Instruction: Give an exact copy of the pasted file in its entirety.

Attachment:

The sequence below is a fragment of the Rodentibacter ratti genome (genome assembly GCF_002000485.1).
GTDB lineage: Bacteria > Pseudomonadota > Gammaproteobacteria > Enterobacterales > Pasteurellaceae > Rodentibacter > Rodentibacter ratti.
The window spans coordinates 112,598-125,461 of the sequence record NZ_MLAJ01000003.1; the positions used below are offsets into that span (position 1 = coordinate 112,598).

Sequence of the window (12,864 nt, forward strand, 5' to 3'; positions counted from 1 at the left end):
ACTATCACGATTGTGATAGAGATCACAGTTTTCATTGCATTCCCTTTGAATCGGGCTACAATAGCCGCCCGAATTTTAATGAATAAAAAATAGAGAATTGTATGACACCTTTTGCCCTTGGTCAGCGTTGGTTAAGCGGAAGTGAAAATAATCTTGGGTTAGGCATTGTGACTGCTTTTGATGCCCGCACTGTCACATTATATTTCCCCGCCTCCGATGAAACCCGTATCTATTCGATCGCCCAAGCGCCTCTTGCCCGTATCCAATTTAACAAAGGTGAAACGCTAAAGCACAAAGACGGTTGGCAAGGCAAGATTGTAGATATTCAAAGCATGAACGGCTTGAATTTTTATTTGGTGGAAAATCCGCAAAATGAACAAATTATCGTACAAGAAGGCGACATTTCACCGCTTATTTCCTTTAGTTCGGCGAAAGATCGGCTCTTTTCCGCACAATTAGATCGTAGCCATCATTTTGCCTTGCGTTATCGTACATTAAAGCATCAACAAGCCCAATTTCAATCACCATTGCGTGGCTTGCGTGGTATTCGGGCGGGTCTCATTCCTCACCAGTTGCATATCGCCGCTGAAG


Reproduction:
The sequence below is a fragment of the Rodentibacter ratti genome (genome assembly GCF_002000485.1).
GTDB lineage: Bacteria > Pseudomonadota > Gammaproteobacteria > Enterobacterales > Pasteurellaceae > Rodentibacter > Rodentibacter ratti.
The window spans coordinates 112,598-125,461 of the sequence record NZ_MLAJ01000003.1; the positions used below are offsets into that span (position 1 = coordinate 112,598).

Sequence of the window (12,864 nt, forward strand, 5' to 3'; positions counted from 1 at the left end):
ACTATCACGATTGTGATAGAGATCACAGTTTTCATTGCATTCCCTTTGAATCGGGCTACAATAGCCGCCCGAATTTTAATGAATAAAAAATAGAGAATTGTATGACACCTTTTGCCCTTGGTCAGCGTTGGTTAAGCGGAAGTGAAAATAATCTTGGGTTAGGCATTGTGACTGCTTTTGATGCCCGCACTGTCACATTATATTTCCCCGCCTCCGATGAAACCCGTATCTATTCGATCGCCCAAGCGCCTCTTGCCCGTATCCAATTTAACAAAGGTGAAACGCTAAAGCACAAAGACGGTTGGCAAGGCAAGATTGTAGATATTCAAAGCATGAACGGCTTGAATTTTTATTTGGTGGAAAATCCGCAAAATGAACAAATTATCGTACAAGAAGGCGACATTTCACCGCTTATTTCCTTTAGTTCGGCGAAAGATCGGCTCTTTTCCGCACAATTAGATCGTAGCCATCATTTTGCCTTGCGTTATCGTACATTAAAGCATCAACAAGCCCAATTTCAATCACCATTGCGTGGCTTGCGTGGTATTCGGGCGGGTCTCATTCCTCACCAGTTGCATATCGCCGCTGAAG